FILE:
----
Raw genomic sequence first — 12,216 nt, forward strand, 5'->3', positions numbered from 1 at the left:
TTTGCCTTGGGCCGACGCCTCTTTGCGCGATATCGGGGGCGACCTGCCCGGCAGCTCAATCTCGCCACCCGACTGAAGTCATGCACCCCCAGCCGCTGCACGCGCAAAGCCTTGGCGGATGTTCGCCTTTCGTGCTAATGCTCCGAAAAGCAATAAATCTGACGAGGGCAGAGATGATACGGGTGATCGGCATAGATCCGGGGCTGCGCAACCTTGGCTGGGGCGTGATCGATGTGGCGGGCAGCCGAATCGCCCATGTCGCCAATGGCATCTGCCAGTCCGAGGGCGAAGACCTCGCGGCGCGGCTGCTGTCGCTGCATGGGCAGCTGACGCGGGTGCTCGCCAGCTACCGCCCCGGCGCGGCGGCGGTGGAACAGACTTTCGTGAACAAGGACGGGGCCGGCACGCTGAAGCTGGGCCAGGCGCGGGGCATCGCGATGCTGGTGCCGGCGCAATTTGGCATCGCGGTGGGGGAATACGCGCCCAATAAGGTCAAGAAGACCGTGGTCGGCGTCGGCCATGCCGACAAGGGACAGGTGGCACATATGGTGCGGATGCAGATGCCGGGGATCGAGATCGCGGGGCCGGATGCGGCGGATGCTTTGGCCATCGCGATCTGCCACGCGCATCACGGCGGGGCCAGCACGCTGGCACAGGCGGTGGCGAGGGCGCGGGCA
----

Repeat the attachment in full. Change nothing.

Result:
Raw genomic sequence first — 12,216 nt, forward strand, 5'->3', positions numbered from 1 at the left:
TTTGCCTTGGGCCGACGCCTCTTTGCGCGATATCGGGGGCGACCTGCCCGGCAGCTCAATCTCGCCACCCGACTGAAGTCATGCACCCCCAGCCGCTGCACGCGCAAAGCCTTGGCGGATGTTCGCCTTTCGTGCTAATGCTCCGAAAAGCAATAAATCTGACGAGGGCAGAGATGATACGGGTGATCGGCATAGATCCGGGGCTGCGCAACCTTGGCTGGGGCGTGATCGATGTGGCGGGCAGCCGAATCGCCCATGTCGCCAATGGCATCTGCCAGTCCGAGGGCGAAGACCTCGCGGCGCGGCTGCTGTCGCTGCATGGGCAGCTGACGCGGGTGCTCGCCAGCTACCGCCCCGGCGCGGCGGCGGTGGAACAGACTTTCGTGAACAAGGACGGGGCCGGCACGCTGAAGCTGGGCCAGGCGCGGGGCATCGCGATGCTGGTGCCGGCGCAATTTGGCATCGCGGTGGGGGAATACGCGCCCAATAAGGTCAAGAAGACCGTGGTCGGCGTCGGCCATGCCGACAAGGGACAGGTGGCACATATGGTGCGGATGCAGATGCCGGGGATCGAGATCGCGGGGCCGGATGCGGCGGATGCTTTGGCCATCGCGATCTGCCACGCGCATCACGGCGGGGCCAGCACGCTGGCACAGGCGGTGGCGAGGGCGCGGGCA